Guru Careers: Junior Designer / Design Graduate

£18 - 20k: Guru Careers: We are seeking a Junior Designer / Design Graduate to...

Guru Careers: Graduate Software Developer / Junior Developer

£20 - 28k + Benefits: Guru Careers: We are seeking a Graduate Software Develop...

Recruitment Genius: Graduate Trainee Teacher - Maths

£18000 - £21000 per annum: Recruitment Genius: This organization is the larges...

Independent Dating
and  

By clicking 'Search' you
are agreeing to our
Terms of Use.

Day In a Page

Sepp Blatter resignation: The beginning of Fifa's long road to reform?

Does Blatter's departure mean Fifa will automatically clean up its act?

Don't bet on it, says Tom Peck
Charles Kennedy: The baby of the House who grew into a Lib Dem giant

The baby of the House who grew into a Lib Dem giant

Charles Kennedy was consistently a man of the centre-left, dedicated to social justice, but was also a champion of liberty and an opponent of the nanny-state, says Baroness Williams
Syria civil war: The harrowing testament of a five-year-old victim of this endless conflict

The harrowing testament of a five-year-old victim of Syria's endless civil war

Sahar Qanbar lost her mother and brother as civilians and government soldiers fought side by side after being surrounded by brutal Islamist fighters. Robert Fisk visited her
The future of songwriting: How streaming is changing everything we know about making music

The future of songwriting

How streaming is changing everything we know about making music
William Shemin and Henry Johnson: Jewish and black soldiers receive World War I Medal of Honor amid claims of discrimination

Recognition at long last

Jewish and black soldiers who fought in WWI finally receive medals after claims of discrimination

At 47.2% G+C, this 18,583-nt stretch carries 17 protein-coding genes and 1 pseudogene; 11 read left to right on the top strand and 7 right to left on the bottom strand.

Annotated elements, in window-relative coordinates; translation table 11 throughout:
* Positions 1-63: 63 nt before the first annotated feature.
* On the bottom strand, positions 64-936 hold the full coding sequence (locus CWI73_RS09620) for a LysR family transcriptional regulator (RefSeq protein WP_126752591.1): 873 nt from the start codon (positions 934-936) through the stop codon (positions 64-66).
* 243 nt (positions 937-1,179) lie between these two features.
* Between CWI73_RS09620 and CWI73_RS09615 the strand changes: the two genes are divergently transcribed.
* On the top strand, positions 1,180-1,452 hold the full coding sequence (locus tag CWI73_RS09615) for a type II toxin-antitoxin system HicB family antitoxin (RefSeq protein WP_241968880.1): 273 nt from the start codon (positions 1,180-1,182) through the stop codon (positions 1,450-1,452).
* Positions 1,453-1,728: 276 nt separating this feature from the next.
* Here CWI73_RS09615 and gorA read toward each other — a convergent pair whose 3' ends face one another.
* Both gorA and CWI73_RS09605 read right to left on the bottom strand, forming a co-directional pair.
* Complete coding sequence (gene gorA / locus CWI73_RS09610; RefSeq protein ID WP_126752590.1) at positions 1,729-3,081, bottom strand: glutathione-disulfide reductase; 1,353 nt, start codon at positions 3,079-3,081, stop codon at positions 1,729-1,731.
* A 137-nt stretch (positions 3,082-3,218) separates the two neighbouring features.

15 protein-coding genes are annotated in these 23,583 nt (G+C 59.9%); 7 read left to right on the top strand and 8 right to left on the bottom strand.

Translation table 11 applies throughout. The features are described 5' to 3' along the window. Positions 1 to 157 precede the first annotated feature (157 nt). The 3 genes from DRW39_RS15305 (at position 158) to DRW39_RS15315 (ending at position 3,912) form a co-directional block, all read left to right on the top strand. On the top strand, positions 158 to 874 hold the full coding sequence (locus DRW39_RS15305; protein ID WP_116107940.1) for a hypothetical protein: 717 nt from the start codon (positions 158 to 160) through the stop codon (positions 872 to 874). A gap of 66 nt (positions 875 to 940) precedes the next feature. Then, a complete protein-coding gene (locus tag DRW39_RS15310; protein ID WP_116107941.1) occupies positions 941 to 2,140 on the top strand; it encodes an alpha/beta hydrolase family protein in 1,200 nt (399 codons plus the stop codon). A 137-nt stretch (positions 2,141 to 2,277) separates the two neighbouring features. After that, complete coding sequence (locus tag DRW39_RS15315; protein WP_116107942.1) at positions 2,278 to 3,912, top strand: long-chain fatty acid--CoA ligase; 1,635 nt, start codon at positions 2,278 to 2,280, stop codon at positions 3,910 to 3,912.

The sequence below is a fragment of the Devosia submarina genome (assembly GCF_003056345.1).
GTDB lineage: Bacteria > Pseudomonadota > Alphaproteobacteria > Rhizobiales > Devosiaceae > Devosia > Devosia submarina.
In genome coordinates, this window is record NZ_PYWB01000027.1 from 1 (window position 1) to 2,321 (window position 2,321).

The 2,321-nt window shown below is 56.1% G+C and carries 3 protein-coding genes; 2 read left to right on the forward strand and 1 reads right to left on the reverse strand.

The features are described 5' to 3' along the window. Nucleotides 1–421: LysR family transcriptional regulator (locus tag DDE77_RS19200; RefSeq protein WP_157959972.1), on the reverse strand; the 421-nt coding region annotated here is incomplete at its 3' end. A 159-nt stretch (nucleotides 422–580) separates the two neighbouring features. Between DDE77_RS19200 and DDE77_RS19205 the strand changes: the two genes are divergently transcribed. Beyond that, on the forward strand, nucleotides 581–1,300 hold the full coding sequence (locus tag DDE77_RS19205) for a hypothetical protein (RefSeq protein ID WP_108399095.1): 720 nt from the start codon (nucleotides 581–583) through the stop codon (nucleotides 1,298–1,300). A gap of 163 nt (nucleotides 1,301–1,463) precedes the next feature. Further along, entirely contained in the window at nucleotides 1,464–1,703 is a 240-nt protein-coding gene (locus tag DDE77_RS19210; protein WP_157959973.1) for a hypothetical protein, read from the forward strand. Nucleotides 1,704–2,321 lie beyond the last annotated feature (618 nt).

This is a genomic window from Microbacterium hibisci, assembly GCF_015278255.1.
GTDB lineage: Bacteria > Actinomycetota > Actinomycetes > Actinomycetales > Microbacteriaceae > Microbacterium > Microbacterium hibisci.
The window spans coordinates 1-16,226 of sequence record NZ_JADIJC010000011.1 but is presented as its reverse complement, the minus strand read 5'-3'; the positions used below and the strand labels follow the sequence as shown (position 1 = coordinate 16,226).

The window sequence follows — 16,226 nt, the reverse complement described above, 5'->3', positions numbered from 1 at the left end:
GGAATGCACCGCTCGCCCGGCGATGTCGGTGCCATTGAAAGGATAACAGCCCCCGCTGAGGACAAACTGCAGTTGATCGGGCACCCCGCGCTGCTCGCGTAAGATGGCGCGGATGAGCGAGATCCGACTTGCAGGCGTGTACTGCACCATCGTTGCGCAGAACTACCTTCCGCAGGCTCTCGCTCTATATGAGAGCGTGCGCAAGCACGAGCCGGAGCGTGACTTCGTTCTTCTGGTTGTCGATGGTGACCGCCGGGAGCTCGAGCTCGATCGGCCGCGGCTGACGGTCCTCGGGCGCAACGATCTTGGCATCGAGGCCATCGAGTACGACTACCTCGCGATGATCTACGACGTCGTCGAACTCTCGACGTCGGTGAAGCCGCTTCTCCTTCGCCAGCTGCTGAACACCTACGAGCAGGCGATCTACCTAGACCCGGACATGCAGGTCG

Beating obesity: The new pacemaker which helps over-eaters

Beating obesity

The new pacemaker which helps over-eaters
9 best women's festival waterproofs

Ready for rain: 9 best women's festival waterproofs

These are the macs to keep your denim dry and your hair frizz-free(ish)
Cycling World Hour Record: Nervous Sir Bradley Wiggins ready for pain as he prepares to go distance

Wiggins worried

Nervous Sir Bradley ready for pain as he prepares to attempt cycling's World Hour Record
Liverpool close in on Milner signing

Liverpool close in on Milner signing

Reds baulk at Christian Benteke £32.5m release clause
On your feet! Spending at least two hours a day standing reduces the risk of heart attacks, cancer and diabetes, according to new research

On your feet!

Spending half the day standing 'reduces risk of heart attacks and cancer'
With scores of surgeries closing, what hope is there for the David Cameron's promise of 5,000 more GPs and a 24/7 NHS?

The big NHS question

Why are there so few new GPs when so many want to study medicine?
Big knickers are back: Thongs ain't what they used to be

Thongs ain't what they used to be

Big knickers are back
Thurston Moore interview

Thurston Moore interview

On living in London, Sonic Youth and musical memoirs
In full bloom

In full bloom

Floral print womenswear
From leading man to Elephant Man, Bradley Cooper is terrific

From leading man to Elephant Man

Bradley Cooper is terrific